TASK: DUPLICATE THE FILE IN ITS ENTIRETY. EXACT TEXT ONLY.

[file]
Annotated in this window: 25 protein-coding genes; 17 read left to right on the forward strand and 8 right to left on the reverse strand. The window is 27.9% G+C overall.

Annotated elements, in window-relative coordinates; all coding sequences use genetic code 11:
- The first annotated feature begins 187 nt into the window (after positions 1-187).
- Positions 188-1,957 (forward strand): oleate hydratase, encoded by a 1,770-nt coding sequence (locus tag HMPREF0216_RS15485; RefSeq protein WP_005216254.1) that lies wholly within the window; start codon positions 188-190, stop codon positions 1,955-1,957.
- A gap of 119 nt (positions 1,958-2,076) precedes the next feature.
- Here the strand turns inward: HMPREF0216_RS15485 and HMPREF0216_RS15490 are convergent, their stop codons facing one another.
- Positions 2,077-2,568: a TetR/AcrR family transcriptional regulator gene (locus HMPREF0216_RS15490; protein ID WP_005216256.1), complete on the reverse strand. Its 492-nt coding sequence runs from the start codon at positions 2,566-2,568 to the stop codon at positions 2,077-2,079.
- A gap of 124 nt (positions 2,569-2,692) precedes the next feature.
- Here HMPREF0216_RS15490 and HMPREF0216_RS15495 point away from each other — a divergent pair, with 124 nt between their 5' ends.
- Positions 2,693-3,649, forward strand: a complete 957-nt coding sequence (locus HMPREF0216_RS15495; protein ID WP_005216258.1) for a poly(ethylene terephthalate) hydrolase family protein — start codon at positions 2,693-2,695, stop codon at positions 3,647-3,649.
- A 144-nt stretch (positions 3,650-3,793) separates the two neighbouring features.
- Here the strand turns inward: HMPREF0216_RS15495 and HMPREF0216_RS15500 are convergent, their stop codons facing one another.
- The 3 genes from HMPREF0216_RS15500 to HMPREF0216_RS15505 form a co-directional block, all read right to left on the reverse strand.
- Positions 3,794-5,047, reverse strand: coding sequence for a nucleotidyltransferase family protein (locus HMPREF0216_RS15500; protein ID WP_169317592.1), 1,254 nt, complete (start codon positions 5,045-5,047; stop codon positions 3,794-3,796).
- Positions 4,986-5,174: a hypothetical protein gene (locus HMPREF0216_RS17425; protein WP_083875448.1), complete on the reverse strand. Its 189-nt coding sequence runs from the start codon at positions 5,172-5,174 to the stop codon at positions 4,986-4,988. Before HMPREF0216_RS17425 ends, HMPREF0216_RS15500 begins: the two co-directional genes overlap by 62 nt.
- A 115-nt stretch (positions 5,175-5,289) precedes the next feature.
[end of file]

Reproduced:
Annotated in this window: 25 protein-coding genes; 17 read left to right on the forward strand and 8 right to left on the reverse strand. The window is 27.9% G+C overall.

Annotated elements, in window-relative coordinates; all coding sequences use genetic code 11:
- The first annotated feature begins 187 nt into the window (after positions 1-187).
- Positions 188-1,957 (forward strand): oleate hydratase, encoded by a 1,770-nt coding sequence (locus tag HMPREF0216_RS15485; RefSeq protein WP_005216254.1) that lies wholly within the window; start codon positions 188-190, stop codon positions 1,955-1,957.
- A gap of 119 nt (positions 1,958-2,076) precedes the next feature.
- Here the strand turns inward: HMPREF0216_RS15485 and HMPREF0216_RS15490 are convergent, their stop codons facing one another.
- Positions 2,077-2,568: a TetR/AcrR family transcriptional regulator gene (locus HMPREF0216_RS15490; protein ID WP_005216256.1), complete on the reverse strand. Its 492-nt coding sequence runs from the start codon at positions 2,566-2,568 to the stop codon at positions 2,077-2,079.
- A gap of 124 nt (positions 2,569-2,692) precedes the next feature.
- Here HMPREF0216_RS15490 and HMPREF0216_RS15495 point away from each other — a divergent pair, with 124 nt between their 5' ends.
- Positions 2,693-3,649, forward strand: a complete 957-nt coding sequence (locus HMPREF0216_RS15495; protein ID WP_005216258.1) for a poly(ethylene terephthalate) hydrolase family protein — start codon at positions 2,693-2,695, stop codon at positions 3,647-3,649.
- A 144-nt stretch (positions 3,650-3,793) separates the two neighbouring features.
- Here the strand turns inward: HMPREF0216_RS15495 and HMPREF0216_RS15500 are convergent, their stop codons facing one another.
- The 3 genes from HMPREF0216_RS15500 to HMPREF0216_RS15505 form a co-directional block, all read right to left on the reverse strand.
- Positions 3,794-5,047, reverse strand: coding sequence for a nucleotidyltransferase family protein (locus HMPREF0216_RS15500; protein ID WP_169317592.1), 1,254 nt, complete (start codon positions 5,045-5,047; stop codon positions 3,794-3,796).
- Positions 4,986-5,174: a hypothetical protein gene (locus HMPREF0216_RS17425; protein WP_083875448.1), complete on the reverse strand. Its 189-nt coding sequence runs from the start codon at positions 5,172-5,174 to the stop codon at positions 4,986-4,988. Before HMPREF0216_RS17425 ends, HMPREF0216_RS15500 begins: the two co-directional genes overlap by 62 nt.
- A 115-nt stretch (positions 5,175-5,289) precedes the next feature.